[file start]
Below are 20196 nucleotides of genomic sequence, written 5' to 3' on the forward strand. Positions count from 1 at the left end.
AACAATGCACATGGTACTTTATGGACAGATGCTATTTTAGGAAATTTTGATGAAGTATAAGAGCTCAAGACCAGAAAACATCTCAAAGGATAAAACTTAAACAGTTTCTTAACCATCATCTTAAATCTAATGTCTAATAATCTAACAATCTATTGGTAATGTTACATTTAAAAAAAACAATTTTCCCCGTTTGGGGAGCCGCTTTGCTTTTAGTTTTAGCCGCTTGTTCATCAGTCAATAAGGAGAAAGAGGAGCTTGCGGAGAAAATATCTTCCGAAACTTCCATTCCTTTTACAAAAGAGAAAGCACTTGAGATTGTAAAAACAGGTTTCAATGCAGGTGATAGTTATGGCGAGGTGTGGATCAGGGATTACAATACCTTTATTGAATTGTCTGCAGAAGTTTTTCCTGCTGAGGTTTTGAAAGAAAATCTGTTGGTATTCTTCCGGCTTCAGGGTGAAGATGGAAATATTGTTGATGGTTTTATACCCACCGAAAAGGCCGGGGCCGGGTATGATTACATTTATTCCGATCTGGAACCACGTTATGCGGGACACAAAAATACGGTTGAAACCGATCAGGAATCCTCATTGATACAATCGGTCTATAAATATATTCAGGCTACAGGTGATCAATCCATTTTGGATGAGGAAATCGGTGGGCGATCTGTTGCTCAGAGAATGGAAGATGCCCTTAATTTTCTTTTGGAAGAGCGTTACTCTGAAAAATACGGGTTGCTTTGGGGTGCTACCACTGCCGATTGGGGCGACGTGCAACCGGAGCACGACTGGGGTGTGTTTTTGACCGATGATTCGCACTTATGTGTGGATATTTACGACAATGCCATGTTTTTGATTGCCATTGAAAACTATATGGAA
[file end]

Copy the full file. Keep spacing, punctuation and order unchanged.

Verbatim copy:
Below are 20196 nucleotides of genomic sequence, written 5' to 3' on the forward strand. Positions count from 1 at the left end.
AACAATGCACATGGTACTTTATGGACAGATGCTATTTTAGGAAATTTTGATGAAGTATAAGAGCTCAAGACCAGAAAACATCTCAAAGGATAAAACTTAAACAGTTTCTTAACCATCATCTTAAATCTAATGTCTAATAATCTAACAATCTATTGGTAATGTTACATTTAAAAAAAACAATTTTCCCCGTTTGGGGAGCCGCTTTGCTTTTAGTTTTAGCCGCTTGTTCATCAGTCAATAAGGAGAAAGAGGAGCTTGCGGAGAAAATATCTTCCGAAACTTCCATTCCTTTTACAAAAGAGAAAGCACTTGAGATTGTAAAAACAGGTTTCAATGCAGGTGATAGTTATGGCGAGGTGTGGATCAGGGATTACAATACCTTTATTGAATTGTCTGCAGAAGTTTTTCCTGCTGAGGTTTTGAAAGAAAATCTGTTGGTATTCTTCCGGCTTCAGGGTGAAGATGGAAATATTGTTGATGGTTTTATACCCACCGAAAAGGCCGGGGCCGGGTATGATTACATTTATTCCGATCTGGAACCACGTTATGCGGGACACAAAAATACGGTTGAAACCGATCAGGAATCCTCATTGATACAATCGGTCTATAAATATATTCAGGCTACAGGTGATCAATCCATTTTGGATGAGGAAATCGGTGGGCGATCTGTTGCTCAGAGAATGGAAGATGCCCTTAATTTTCTTTTGGAAGAGCGTTACTCTGAAAAATACGGGTTGCTTTGGGGTGCTACCACTGCCGATTGGGGCGACGTGCAACCGGAGCACGACTGGGGTGTGTTTTTGACCGATGATTCGCACTTATGTGTGGATATTTACGACAATGCCATGTTTTTGATTGCCATTGAAAACTATATGGAA